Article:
Review: Lucifer’s Star by C.T. Phipps and Michael Suttkus

August 8, 2017
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Lucifer’s Star is a quick read filled with space battles, futuristic technology, cyborgs, clones and sexy biroids. It has a thrilling opening battle, morally gray characters and a well-done, subtle sci-fi setting. But it also has editorial problems and lacks a strong villain.

The story follows Cassius Mass, a famous pilot and Crius-born noble. He fought hard but lost his war, his home planet and his wife. When we meet the Cassius five years after the action-packed opening scene, he has a new name, a new look and a sullen attitude. He is a shell of the man he once was as he works to understand who cloned him to start an uprising under his name and what happened to a raided ship where his sister nearly died.

The world-building is beautiful but not overdone; the portrayal of humanity is interesting given its progress in science and technology. We spend quite a bit of time on the ship Melampus where we get a sense of how advanced humans have become. We are introduced to weapons like micro-pistols, machines called “Hunk-A-Junk” that will clean up your mess and characters who live over 200 years. Cassias himself is a cyborg with improved senses and abilities, including enhanced eyesight and strength. It makes you wish you can have his speed and quick reflexes in order to pilot with him amongst the stars.

There is a love triangle between the characters. Ilsa is former sex-slave and robot created to look like the snow queen from Frozen. I enjoyed how the story subtly raises the question of whether she should be treated as a human or as a robot she technically is. She sleeps with Clarice O’Harra, the security chief of Shogun and of commonwealth ancestry, who is more of a soldier than a “pretty face”. Monogamy is not a rule in Lucifer’s Star as Cassius sleeps with and cares for both women separately. Yet, the one he loves most is his wife, Judith, who died when the planet Crius was destroyed. Unlike many, she was a natural beauty without genetic modification. Other characters not involved in the love mess are Ida, the captain of the Melampus, Cassius’s brother, Thomas, and his talented scientist but slightly insane sister, Zoe. Cassius slowly comes to realize how much he cares for the characters and how he is willing to fight for them, possibly at the cost of many lives.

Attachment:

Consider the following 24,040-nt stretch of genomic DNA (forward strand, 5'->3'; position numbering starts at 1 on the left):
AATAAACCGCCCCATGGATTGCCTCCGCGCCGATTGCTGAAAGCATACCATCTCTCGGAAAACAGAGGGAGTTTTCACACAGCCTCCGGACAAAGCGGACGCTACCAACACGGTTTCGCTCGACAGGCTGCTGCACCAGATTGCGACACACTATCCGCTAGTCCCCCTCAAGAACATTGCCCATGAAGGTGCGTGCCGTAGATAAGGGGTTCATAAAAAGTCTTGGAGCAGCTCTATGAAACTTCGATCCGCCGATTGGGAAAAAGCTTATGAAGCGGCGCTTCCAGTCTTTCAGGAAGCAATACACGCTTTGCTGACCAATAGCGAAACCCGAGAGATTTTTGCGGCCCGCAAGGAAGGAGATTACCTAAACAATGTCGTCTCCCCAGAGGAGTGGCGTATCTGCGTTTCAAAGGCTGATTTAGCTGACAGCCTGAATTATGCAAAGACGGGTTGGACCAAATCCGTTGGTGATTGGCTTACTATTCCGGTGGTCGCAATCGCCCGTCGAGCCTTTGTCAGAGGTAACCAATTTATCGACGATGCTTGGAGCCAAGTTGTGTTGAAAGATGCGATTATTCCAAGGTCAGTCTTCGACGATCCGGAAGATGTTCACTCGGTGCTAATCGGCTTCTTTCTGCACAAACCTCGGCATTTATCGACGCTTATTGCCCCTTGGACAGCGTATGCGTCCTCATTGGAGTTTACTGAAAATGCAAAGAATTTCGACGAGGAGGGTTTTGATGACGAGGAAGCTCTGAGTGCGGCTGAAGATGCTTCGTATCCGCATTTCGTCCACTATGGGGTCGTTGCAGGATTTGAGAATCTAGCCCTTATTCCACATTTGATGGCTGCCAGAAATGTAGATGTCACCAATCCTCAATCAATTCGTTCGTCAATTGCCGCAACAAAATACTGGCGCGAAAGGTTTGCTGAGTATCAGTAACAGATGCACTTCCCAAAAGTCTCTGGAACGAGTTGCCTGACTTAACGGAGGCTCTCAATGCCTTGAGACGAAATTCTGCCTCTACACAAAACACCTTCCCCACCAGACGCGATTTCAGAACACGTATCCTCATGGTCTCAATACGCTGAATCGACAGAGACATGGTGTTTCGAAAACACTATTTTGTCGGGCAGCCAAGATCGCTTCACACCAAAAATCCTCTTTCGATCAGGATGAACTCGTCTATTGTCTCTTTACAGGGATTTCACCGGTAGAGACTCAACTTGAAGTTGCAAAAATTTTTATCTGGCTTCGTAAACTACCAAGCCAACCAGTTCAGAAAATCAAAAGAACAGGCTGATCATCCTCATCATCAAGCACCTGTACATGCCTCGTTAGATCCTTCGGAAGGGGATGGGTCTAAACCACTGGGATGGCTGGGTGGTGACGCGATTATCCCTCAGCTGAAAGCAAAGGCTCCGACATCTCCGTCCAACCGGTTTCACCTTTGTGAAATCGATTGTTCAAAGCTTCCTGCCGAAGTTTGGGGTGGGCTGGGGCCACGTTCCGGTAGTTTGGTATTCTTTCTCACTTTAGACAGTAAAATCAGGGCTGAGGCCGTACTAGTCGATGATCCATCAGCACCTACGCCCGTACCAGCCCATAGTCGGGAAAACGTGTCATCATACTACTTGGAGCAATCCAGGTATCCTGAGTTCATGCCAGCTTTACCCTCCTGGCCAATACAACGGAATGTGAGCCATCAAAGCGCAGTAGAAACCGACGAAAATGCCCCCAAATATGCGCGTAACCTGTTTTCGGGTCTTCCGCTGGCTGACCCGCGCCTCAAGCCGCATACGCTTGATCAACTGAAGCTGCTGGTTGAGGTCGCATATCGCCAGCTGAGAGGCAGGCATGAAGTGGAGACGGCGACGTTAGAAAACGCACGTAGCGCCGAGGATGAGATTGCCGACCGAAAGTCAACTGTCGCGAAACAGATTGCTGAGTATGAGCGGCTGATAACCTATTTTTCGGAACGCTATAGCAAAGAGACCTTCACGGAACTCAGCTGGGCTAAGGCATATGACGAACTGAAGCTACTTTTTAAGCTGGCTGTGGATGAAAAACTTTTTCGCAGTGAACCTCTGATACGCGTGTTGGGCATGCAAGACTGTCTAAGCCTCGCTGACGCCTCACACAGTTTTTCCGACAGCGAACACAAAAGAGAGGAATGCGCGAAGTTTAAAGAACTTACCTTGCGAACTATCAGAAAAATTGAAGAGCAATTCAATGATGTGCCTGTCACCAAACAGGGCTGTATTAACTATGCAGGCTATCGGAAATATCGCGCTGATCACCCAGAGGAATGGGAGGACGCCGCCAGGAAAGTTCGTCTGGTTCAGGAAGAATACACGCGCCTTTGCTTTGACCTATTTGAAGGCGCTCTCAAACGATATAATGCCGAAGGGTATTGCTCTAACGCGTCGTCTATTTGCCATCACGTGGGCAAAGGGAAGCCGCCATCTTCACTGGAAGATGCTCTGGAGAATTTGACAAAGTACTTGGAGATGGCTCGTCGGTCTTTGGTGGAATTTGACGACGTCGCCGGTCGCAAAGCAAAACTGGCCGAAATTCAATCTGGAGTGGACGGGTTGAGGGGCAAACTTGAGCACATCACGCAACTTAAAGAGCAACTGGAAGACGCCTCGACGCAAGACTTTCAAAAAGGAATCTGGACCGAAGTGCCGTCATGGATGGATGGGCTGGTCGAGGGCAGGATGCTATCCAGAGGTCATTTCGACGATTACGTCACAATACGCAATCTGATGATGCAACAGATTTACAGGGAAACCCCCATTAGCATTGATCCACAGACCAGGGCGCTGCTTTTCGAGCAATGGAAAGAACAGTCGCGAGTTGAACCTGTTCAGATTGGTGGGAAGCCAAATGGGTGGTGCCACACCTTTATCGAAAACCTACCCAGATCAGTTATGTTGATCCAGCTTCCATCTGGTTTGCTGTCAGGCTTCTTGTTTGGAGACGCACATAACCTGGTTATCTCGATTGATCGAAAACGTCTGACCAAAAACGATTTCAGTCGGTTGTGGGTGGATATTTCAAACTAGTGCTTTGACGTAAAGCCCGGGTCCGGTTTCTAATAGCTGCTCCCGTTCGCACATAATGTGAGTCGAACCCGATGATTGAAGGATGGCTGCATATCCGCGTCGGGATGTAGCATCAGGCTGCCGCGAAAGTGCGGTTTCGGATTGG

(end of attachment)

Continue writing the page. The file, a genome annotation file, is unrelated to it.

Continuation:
While I enjoyed many parts of the novel, Lucifer’s Star can use another round of editing. There are errors such as missing words or spaces. Plus, there is excess backstory peppered throughout and too much telling, especially through dialogue. There are instances when fives words can be used in place of fifteen. The climatic conclusion lacks “oomph” as the story could use a clear antagonist. As such, that final one-on-one battle between the antagonist and protagonist is also missing. The Chel are supposed to be terrifying and difficult to kill, yet they keep dying. The cognition AIs are so powerful they once nearly destroyed humanity but, when we see the AI units in action, they’re somehow not frightening and almost sweet. While having multiple villains can give the story intrigue, we need to see one standout and terrifying villain to give the story a focused conflict and a climatic conclusion as suspenseful as the opening pages.

Phipps and Suttkus have a talent for ending each scene with a revelation or thrilling moment that pushes you into next chapter, making Lucifer’s Star a page-turner despite the editorial problems. I would recommend this as an easy read that goes well with a rainy day, a cup of steaming tea and a biscuit. I just wish we have a Hunk-A-Junk to clean up after us, too, while we read.

Lucifer's Star by C.T. Phipps and Michael Suttkus